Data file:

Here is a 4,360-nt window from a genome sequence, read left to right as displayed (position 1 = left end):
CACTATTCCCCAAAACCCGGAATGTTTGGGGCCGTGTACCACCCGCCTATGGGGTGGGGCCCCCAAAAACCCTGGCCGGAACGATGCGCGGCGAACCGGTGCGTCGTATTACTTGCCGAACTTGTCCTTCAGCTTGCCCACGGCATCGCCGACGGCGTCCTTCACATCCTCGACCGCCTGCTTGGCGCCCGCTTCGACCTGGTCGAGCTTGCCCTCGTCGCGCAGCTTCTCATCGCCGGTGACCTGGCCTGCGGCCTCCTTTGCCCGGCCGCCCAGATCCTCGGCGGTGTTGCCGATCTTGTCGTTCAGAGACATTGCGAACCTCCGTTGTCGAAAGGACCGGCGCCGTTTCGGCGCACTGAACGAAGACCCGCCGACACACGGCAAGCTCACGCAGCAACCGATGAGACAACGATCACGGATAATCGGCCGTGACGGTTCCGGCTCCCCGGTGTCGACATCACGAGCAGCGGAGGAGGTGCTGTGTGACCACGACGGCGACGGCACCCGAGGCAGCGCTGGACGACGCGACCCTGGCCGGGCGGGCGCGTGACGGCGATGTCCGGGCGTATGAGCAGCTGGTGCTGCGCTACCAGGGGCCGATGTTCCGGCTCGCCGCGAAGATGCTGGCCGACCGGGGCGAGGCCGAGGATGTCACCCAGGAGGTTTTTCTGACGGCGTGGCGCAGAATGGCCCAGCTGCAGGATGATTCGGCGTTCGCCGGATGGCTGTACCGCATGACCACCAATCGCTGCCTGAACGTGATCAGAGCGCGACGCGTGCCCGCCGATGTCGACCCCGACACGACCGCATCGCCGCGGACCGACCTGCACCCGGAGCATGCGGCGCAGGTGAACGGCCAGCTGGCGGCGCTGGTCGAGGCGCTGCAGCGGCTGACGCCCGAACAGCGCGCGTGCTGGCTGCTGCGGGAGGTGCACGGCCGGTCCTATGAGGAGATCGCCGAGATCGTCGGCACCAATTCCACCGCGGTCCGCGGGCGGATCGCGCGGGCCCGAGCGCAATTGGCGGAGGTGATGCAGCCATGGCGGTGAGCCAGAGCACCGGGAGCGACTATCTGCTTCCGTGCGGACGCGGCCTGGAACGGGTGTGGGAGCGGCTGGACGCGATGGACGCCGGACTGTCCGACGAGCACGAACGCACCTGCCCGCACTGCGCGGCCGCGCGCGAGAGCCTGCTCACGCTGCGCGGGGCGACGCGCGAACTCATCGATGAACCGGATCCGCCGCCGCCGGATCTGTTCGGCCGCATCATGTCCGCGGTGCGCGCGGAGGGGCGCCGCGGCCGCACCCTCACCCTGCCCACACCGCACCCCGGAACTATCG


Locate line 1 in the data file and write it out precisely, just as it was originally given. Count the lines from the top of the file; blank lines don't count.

Here is a 4,360-nt window from a genome sequence, read left to right as displayed (position 1 = left end):